A proposal by the Archbishop of Sydney for an overlapping Anglican diocese or province to cater for Anglicans in New Zealand opposed to the blessing of same-sex marriage has been rejected by the leaders of the Anglican Church of Aotearoa, New Zealand and Polynesia (ANZP). In May, the ANZP General Synod passed a “compromise” resolution on the blessing of same-sex civil marriages in a move that was designed to allow both theological conservatives and those campaigning for change to stay in the same church. But a number of Anglicans have responded to the vote by saying that they were seeking to leave the Church as a result of the decision.
The motion passed by the Anglican Church in ANZP explicitly states that there should be no change to “the Church’s teaching on the nature of marriage [which] is to affirm marriage as between a man and a woman”; but it went on to say that that individual bishops should be free to use provisions already within the province’s canons for “a non-formulary service” to allow for the blessing of same-sex relationships. The resolution followed years of debate and negotiation between Anglicans on different sides of the debate.
In August, the Archbishop of Sydney, Glenn Davies, put forward proposals for an alternative Anglican diocese or province, which would overlap with ANZP’s existing structures, for those Anglicans unable to accept the Synod’s decision. In proposing what he called “distinctive co-existence”, Archbishop Glenn said in a letter to the Church of ANZP that “while members of your General Synod may have thought that dissenting voices would acquiesce to the amended canons, this has proved not to be the case. Moreover, plenty of warning was given prior to the vote being taken. It is unrealistic to think that the stakes are not high on the matter of human sexuality, which of itself is not the root problem, but the interpretation of Scripture, the nature of the gospel and the appearance of accommodation to the surrounding culture.”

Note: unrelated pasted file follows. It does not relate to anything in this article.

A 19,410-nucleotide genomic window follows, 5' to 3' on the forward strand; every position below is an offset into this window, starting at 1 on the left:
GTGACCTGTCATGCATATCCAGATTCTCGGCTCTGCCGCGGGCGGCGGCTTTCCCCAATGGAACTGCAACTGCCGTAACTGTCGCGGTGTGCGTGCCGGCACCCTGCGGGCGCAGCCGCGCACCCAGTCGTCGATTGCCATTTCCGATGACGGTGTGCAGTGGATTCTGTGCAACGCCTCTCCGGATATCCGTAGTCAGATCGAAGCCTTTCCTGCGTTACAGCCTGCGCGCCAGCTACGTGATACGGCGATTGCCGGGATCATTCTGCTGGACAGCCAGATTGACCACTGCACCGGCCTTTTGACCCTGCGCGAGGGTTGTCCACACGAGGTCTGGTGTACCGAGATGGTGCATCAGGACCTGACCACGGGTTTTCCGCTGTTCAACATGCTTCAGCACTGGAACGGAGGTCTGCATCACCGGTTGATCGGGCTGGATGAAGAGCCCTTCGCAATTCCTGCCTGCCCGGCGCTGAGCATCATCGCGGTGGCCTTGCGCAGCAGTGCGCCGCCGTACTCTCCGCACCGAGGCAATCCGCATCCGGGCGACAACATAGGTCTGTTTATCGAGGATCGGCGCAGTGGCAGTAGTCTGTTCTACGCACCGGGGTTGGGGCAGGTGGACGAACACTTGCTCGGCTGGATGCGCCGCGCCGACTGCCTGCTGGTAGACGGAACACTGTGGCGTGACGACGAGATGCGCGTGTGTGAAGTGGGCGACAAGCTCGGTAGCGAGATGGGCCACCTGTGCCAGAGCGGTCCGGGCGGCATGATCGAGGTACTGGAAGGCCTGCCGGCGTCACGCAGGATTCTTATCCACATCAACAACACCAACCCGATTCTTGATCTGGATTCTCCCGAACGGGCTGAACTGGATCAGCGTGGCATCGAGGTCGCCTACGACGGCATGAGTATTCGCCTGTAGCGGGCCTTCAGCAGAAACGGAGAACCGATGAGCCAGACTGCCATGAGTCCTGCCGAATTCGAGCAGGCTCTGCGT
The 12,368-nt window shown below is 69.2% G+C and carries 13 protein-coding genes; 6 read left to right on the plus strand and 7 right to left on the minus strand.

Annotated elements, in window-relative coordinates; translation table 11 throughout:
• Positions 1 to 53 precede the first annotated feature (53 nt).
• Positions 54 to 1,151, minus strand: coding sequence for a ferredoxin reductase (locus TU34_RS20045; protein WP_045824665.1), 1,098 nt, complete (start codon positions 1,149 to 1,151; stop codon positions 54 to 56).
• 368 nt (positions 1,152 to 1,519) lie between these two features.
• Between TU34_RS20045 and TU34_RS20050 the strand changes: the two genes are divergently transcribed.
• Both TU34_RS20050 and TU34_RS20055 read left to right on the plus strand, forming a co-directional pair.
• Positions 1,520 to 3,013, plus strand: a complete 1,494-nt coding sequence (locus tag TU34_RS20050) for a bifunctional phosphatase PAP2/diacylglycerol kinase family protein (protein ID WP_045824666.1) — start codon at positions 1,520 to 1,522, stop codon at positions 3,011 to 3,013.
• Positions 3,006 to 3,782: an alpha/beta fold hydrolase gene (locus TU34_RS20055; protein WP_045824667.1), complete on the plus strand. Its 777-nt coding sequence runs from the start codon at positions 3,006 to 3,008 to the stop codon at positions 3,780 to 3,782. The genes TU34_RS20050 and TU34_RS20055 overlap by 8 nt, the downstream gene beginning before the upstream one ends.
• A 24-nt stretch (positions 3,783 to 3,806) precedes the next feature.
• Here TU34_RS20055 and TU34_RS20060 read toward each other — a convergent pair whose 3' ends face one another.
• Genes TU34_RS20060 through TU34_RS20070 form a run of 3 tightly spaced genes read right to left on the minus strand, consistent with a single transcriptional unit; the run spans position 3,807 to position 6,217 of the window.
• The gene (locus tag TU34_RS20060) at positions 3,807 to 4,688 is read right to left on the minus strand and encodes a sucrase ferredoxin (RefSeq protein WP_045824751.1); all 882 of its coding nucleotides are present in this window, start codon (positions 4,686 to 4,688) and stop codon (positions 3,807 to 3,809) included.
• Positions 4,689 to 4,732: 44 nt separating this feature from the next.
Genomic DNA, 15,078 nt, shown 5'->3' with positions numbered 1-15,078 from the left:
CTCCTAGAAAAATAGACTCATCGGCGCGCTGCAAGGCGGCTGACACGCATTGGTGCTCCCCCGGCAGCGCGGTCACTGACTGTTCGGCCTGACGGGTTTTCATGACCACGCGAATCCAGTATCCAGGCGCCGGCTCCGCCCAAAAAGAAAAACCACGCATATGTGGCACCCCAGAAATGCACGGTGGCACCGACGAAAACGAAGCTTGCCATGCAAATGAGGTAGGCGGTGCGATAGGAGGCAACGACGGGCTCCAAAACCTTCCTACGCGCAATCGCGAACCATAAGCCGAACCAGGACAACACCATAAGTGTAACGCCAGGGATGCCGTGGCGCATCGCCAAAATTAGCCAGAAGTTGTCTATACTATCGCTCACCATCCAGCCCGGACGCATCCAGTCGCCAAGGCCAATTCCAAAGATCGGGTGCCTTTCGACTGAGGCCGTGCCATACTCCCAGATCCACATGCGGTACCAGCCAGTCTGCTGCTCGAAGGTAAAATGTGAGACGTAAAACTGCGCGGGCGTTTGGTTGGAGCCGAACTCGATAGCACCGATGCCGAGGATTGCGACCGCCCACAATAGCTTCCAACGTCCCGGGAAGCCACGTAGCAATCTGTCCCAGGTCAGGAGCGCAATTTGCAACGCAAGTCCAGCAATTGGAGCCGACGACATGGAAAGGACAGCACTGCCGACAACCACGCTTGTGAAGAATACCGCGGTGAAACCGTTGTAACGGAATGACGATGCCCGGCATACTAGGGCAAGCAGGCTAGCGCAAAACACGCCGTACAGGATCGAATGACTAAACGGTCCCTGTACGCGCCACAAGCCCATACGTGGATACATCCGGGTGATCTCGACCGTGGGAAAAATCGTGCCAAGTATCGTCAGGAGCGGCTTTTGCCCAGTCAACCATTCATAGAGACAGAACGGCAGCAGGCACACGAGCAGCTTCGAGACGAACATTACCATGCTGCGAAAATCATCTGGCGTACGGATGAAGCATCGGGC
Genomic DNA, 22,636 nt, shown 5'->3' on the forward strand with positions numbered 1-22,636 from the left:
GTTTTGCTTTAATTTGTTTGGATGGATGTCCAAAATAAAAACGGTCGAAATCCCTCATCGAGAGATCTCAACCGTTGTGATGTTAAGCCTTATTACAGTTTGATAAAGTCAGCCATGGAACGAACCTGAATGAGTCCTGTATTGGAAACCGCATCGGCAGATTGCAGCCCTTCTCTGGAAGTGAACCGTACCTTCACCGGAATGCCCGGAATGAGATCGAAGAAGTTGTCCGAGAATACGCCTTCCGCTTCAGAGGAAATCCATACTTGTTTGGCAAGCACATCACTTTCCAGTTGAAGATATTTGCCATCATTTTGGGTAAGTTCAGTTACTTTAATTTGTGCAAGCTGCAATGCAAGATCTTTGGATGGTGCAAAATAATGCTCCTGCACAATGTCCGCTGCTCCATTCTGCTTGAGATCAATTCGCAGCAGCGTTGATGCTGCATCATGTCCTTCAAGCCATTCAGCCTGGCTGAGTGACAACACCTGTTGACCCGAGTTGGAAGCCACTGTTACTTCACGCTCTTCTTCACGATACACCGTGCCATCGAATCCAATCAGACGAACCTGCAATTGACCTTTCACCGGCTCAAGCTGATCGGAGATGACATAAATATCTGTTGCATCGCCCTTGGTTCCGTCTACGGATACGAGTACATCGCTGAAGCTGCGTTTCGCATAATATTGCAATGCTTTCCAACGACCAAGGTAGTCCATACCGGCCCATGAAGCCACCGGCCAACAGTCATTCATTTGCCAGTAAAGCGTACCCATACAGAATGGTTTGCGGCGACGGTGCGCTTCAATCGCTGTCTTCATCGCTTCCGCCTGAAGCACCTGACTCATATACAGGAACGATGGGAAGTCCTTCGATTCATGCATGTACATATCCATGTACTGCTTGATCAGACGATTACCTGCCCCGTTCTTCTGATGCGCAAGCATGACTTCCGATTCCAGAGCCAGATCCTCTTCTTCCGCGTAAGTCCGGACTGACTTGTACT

He added: “Of course, I recognise that both sides see the situation differently – and that is the problem. After twenty years of debate since Lambeth 1998, where Resolution I.10 was overwhelmingly affirmed by the majority of bishops, expressing the time-honoured view of the Church since apostolic times (and of Israel under the Old Testament), I do not think that either side is going to convince the other side of their view.
“The proposition that same-sex relationships are a legitimate expression of Christian discipleship is something that will never be accepted by a large number of Anglicans throughout the world. Moreover, the evidence from North America regrettably forces me to conclude that for those who advocate the new morality, there is no turning back. At the same time, those who wish to maintain the received tradition of sexual morality cannot compromise within an organisational structure that allows a divergence from what they believe to be the teaching of Scripture.”
Today, Archbishops Don Tamihere and Philip Richardson of the Anglican Church of ANZP have published their response to Archbishop Glenn’s proposal. They say that their response has been “carefully prepared in a respectful consideration of [the] proposal – and has been unanimously agreed to by the General Synod Standing Committee of the Anglican Church in Aotearoa, New Zealand and Polynesia”, according to Anglican Taonga.